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WPI’s Camp Reach Teaches Girls About STEM Jobs, Mars Exploration

Thursday, July 31, 2014

 

Seventh-grade girls at Worcester Polytechnic Institute’s Camp Reach were recently given the opportunity to meet WPI President Laurie Leshin and some of the other women that continue to play important roles in NASA’s Curiosity Mars rover spending two years on Mars.

Leshin, a geochemist and space scientist, has been involved in the Curiosity project since its inception more than a decade ago; she remains a team member today. Prior to serving as WPI's 16th president, Leshin spent six years as a senior leader at NASA.

"As a member of the Mars Curiosity team, I have worked with amazing women with critically important scientific and technological expertise – everything from soil science to software engineering to chemistry and beyond,” said Leshin. “My hope is that by meeting some of the women of Curiosity, these girls will leave Camp Reach knowing the sky's the limit."

Camp Reach, now in its 18th year, is one of several WPI K-12 programs aimed at science, technology, engineering, and mathematics (STEM) education for girls. Each year, 30 girls from throughout Massachusetts participate in the two-week residential program and partake in hands-on workshops, a design project for a community organization, a visit to an engineering workplace, along with recreational activities. They return for follow-up programs during the academic year.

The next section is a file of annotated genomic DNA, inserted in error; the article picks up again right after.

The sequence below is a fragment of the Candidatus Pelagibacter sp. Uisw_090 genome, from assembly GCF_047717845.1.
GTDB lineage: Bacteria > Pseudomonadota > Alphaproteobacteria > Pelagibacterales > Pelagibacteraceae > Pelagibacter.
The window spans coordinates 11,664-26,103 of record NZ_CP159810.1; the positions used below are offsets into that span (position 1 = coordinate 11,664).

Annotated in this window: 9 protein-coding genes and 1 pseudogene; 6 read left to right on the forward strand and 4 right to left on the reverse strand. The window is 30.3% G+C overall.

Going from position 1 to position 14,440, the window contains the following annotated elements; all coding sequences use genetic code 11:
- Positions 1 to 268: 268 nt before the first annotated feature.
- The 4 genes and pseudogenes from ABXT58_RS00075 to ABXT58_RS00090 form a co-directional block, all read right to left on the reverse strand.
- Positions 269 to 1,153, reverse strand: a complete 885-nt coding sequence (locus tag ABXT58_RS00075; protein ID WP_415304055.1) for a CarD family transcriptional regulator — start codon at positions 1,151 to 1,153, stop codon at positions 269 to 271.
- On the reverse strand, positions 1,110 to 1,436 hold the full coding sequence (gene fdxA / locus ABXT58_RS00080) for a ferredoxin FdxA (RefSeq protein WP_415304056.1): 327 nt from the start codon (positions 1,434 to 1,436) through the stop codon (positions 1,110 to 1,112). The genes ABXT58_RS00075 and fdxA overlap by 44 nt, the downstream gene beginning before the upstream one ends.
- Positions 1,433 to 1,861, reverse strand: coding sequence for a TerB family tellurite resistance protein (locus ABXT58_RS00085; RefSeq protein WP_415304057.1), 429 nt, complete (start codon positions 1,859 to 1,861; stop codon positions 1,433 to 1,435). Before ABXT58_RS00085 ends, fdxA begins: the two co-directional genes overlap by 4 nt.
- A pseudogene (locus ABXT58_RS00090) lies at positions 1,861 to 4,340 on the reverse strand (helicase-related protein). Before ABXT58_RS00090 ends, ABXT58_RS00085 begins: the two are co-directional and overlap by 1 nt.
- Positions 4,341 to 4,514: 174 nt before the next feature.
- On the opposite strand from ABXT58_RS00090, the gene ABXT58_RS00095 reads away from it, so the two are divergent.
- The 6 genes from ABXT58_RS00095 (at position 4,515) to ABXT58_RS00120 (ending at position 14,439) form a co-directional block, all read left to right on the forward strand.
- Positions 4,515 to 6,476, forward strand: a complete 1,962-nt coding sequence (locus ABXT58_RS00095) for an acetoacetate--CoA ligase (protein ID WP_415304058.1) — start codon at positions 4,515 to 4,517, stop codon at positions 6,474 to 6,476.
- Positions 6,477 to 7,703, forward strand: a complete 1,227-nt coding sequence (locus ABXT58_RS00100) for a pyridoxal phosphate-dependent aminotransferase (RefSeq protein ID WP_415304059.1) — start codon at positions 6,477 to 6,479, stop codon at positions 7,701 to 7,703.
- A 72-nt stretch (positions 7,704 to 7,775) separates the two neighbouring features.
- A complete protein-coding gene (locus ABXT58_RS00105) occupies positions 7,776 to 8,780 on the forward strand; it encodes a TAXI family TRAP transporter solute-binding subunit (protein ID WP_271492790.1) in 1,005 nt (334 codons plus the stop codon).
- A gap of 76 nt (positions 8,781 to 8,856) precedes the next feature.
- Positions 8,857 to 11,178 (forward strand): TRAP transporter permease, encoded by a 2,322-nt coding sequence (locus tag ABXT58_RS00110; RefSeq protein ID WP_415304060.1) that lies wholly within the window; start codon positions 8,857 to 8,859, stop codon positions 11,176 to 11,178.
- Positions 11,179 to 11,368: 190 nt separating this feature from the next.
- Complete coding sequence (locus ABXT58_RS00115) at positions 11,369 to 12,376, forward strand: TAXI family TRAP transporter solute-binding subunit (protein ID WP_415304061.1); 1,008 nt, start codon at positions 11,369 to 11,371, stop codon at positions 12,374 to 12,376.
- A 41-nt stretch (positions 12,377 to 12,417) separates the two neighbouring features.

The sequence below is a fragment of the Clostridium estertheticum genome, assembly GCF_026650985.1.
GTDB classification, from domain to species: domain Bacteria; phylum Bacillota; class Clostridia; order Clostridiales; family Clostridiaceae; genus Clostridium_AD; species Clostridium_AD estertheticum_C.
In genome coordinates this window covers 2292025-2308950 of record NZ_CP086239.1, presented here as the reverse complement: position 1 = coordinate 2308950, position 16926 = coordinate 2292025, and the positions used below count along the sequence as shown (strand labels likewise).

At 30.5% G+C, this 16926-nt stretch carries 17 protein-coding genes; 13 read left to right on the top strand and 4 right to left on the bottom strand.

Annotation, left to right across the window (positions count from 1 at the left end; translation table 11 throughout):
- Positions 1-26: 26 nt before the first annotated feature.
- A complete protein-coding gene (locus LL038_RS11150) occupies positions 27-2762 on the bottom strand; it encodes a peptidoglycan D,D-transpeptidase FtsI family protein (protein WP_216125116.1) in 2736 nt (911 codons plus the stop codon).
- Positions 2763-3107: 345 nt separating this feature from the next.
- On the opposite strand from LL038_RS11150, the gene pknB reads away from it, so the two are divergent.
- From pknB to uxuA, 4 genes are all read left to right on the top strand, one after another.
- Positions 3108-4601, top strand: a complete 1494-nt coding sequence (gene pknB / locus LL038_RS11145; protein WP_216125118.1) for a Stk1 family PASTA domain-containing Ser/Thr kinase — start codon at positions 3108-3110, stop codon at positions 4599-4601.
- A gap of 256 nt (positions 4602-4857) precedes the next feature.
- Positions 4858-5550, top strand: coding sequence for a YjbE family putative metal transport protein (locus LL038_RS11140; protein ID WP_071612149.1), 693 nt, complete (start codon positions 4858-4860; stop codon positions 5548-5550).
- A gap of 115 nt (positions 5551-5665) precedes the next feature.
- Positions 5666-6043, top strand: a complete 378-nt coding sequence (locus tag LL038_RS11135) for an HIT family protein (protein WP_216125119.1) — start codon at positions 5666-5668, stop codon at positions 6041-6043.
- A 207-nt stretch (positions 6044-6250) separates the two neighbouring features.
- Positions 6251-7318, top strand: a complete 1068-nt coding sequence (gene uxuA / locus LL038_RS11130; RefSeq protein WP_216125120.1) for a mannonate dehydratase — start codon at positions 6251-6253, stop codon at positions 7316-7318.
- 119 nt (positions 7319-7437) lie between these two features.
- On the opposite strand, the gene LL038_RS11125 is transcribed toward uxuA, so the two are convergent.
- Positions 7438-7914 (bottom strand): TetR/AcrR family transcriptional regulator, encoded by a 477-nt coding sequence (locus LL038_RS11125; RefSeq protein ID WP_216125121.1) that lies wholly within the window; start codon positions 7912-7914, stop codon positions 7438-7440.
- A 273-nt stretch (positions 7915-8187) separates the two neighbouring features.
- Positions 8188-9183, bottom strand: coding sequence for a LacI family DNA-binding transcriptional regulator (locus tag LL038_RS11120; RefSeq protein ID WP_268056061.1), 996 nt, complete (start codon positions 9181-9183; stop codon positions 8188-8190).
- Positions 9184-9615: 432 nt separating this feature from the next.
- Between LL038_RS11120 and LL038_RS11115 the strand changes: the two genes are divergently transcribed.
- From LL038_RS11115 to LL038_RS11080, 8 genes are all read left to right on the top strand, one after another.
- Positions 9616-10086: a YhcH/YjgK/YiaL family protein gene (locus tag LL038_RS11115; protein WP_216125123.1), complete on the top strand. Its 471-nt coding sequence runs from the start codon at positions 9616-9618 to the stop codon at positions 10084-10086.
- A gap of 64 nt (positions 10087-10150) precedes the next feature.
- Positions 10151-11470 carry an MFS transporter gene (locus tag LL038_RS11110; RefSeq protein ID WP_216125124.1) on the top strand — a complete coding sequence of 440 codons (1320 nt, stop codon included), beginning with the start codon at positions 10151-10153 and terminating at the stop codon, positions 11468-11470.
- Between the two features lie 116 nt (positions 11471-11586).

A Beneficial Program

In 2011, Camp Reach won the Presidential Award for Excellence in Science, Mathematics, and Engineering Mentoring because it has been proven successful: according to a 2009 study, almost 18 percent of Camp Reach participants intended to pursue an engineering major in college, as compared with 2.9 percent of a control group and a national average of 2.5 percent for women.

A follow-up study showed that the Camp Reach group had more positive perceptions of engineers than the control group, and the access to role models and mentors was found to be one of the most influential program elements. Regardless of education or career plans, participants cited Camp Reach as providing a sense of empowerment and self-esteem. As high school students they showed high self-rating of computer skills, math abilities, and intellectual self-confidence, compared to national averages for women. They also showed high enrollments in calculus, physics, and STEM activities as high school students.

"Statistics show that the middle school years are critical for keeping girls interested in science, and Camp Reach does an outstanding job at fostering passion for STEM,” said Leshin. “I'm so pleased that WPI helps ensure that these girls receive the mentoring that we know is critical for keeping them in the pipeline.” 

 

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